It’s day three of the Eater Awards, a celebration of new culinary talent within Eater sites across the world. Of the five categories, each will have two sets of winners: an editor’s choice and a reader’s choice. The latter is up to you, with 24-hour voting periods for each category each day this week. All the winners will be announced on December 5. Diners have voted for the Restaurant of the Year and the Chef of the Year, so now it’s on to the last of the three universal categories across all of Eater: Design of the Year.
Design of the Year celebrates restaurants that opened or went through major remodels within the last year. This year’s nominees are all stunners with distinct aesthetics, from the glitzy backlit bar of Enoteca Nostrana to the veritable jungle within Hey Love. Take a look below:
The high-ceilinged, gasp-inspiring interior of Nostrana’s sibling wine bar, Enoteca Nostrana, incorporates some touches of the bold and polarizing Memphis Group design style with the natural wood touches emblematic of Oregon architecture and interior design. Its show-stopping two-story wine case, chameleon-walled bathroom, and playful champagne-cage bar stools make it one of the most glitzy-glammy spots to drink natural wine in town.
Tucked into the corner of the Jupiter Next Hotel, tropical bar and restaurant Hey Love uses a combination of concretes and grays with climbing live greenery to create an urban jungle within perpetually-rainy Portland. Vintage ‘60s and ‘70s touches, combined with the truly wild number of plants, gives it fern bar vibes — a revitalization Portland can easily get behind.
Palomar’s ‘60s-Havana vibes make it an oasis on industrial inner SE Division, with its palm-frond wallpaper, strawberry-daiquiri-pink chairs, and gold-flecked tables. Its bright-red mounted fans only add to the fantasy, as if a Portland bar would need any sort of breeze. Paired with blended drinks or pineapple gin, Palomar’s ambience is simply transportive.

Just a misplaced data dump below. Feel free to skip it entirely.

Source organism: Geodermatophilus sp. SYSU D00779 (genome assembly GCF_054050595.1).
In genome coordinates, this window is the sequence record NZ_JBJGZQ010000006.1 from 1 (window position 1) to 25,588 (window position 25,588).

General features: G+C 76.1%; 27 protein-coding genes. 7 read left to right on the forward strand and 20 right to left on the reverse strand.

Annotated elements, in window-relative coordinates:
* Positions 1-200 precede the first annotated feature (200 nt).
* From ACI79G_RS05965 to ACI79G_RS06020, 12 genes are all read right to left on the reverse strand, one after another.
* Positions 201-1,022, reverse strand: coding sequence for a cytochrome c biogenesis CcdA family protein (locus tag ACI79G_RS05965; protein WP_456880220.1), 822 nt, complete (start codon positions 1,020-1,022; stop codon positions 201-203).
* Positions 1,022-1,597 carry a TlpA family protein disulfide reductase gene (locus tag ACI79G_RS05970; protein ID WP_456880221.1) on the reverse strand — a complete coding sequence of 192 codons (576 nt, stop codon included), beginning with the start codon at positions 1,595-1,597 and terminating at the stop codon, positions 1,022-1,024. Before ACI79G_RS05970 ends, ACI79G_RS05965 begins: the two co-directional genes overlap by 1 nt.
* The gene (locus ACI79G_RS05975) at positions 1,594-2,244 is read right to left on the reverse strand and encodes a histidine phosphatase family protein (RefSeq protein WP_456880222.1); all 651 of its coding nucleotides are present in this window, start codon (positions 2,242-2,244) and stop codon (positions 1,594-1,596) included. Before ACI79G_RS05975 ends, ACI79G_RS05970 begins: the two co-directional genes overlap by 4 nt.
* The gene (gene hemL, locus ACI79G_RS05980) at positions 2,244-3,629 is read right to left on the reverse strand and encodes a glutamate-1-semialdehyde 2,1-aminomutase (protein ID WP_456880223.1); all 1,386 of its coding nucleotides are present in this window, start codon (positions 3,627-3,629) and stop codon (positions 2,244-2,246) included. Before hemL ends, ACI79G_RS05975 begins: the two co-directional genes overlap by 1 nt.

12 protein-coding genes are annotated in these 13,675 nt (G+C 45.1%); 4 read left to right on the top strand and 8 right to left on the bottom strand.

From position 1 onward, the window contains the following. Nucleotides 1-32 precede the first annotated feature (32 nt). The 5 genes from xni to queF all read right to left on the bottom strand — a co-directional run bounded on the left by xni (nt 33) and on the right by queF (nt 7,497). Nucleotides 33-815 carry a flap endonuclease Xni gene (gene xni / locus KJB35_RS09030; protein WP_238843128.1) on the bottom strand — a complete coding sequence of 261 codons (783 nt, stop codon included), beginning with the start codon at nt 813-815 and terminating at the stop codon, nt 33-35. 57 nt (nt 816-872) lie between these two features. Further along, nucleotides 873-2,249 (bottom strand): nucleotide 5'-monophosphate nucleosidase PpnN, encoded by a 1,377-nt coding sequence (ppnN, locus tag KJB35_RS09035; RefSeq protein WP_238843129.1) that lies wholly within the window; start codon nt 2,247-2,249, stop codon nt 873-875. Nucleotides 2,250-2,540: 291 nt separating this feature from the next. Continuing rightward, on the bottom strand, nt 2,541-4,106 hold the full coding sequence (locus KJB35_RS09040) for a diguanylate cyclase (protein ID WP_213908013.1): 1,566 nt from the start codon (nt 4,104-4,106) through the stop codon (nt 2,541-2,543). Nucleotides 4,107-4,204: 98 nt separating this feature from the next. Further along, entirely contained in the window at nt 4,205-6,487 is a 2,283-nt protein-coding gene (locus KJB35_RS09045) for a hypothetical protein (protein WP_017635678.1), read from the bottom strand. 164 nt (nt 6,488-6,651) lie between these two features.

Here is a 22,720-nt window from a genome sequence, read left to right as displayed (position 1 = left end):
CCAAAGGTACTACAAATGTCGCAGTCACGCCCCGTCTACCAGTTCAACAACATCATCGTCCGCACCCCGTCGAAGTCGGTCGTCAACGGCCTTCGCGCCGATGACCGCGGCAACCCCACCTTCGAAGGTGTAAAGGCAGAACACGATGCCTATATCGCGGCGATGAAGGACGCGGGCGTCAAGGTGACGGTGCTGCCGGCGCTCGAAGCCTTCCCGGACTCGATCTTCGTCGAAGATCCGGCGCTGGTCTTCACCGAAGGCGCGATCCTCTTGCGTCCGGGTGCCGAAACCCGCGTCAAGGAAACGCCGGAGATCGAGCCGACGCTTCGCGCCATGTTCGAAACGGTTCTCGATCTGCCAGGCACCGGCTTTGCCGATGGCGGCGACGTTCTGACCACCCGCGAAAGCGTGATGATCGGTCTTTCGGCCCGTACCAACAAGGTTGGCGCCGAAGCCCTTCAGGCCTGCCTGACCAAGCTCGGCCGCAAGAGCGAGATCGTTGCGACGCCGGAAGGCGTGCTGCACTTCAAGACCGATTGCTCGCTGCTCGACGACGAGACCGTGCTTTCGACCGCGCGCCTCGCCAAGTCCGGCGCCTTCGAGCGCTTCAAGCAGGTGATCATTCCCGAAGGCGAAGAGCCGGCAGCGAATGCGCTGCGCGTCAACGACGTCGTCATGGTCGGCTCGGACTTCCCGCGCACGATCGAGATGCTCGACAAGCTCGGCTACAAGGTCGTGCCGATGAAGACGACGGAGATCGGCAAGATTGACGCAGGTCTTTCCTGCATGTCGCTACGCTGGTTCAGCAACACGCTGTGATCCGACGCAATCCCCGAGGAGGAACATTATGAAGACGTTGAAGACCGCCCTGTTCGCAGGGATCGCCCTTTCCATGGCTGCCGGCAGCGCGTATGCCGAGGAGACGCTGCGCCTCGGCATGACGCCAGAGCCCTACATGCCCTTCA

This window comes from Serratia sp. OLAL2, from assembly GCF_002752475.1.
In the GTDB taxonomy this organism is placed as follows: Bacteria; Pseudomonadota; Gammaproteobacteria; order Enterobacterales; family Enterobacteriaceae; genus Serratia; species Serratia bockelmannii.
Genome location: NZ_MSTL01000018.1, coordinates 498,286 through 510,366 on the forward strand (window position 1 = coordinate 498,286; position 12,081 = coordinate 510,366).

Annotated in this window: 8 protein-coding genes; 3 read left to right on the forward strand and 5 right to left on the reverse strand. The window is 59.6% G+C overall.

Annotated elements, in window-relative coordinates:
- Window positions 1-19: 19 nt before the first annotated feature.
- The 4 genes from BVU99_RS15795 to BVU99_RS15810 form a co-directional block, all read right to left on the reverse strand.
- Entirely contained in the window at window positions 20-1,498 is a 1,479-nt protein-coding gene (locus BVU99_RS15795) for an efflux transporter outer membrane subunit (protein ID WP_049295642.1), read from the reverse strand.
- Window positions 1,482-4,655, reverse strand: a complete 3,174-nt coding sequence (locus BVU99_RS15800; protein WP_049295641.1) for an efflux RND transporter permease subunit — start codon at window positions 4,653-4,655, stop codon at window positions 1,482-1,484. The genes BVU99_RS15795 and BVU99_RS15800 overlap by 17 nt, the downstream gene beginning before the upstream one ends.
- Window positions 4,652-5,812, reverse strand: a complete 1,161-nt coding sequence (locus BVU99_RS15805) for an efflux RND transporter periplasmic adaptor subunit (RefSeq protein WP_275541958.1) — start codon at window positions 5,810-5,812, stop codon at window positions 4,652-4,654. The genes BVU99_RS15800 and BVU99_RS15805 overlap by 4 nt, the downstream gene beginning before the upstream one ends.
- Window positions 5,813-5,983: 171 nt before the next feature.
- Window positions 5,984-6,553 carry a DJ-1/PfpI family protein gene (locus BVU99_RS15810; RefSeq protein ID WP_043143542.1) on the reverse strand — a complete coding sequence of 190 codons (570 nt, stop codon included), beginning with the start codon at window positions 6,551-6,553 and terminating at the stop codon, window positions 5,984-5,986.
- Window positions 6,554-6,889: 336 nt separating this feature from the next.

The twilight blues and custard yellows of Canard only add to the brightness of the tiny restaurant space, and designer Mark Annen only upped the darling with his crescent of a marble-topped bar. Its pops of light from vintage fixtures highlight mounted maps and art, adding to the understated, nouveau bistro aesthetic.
The original Kachka location, while tiny, evoked an intentional homeyness chef-owner Bonnie Morales attempted to create in her influential Slavic restaurant, but when the restaurant moved into its new, breathtakingly large space, she captured that feeling with whimsical, creative touches: Above the main dining room, a model of Morales’ great-grandparents’ house mounted on chicken feet looms over the tables, a nod to the famous children’s tale of Baba Yaga, and art and posters throughout the restaurant come from Belarus, where Morales has family roots.
Vote for your favorite below within the next 24 hours: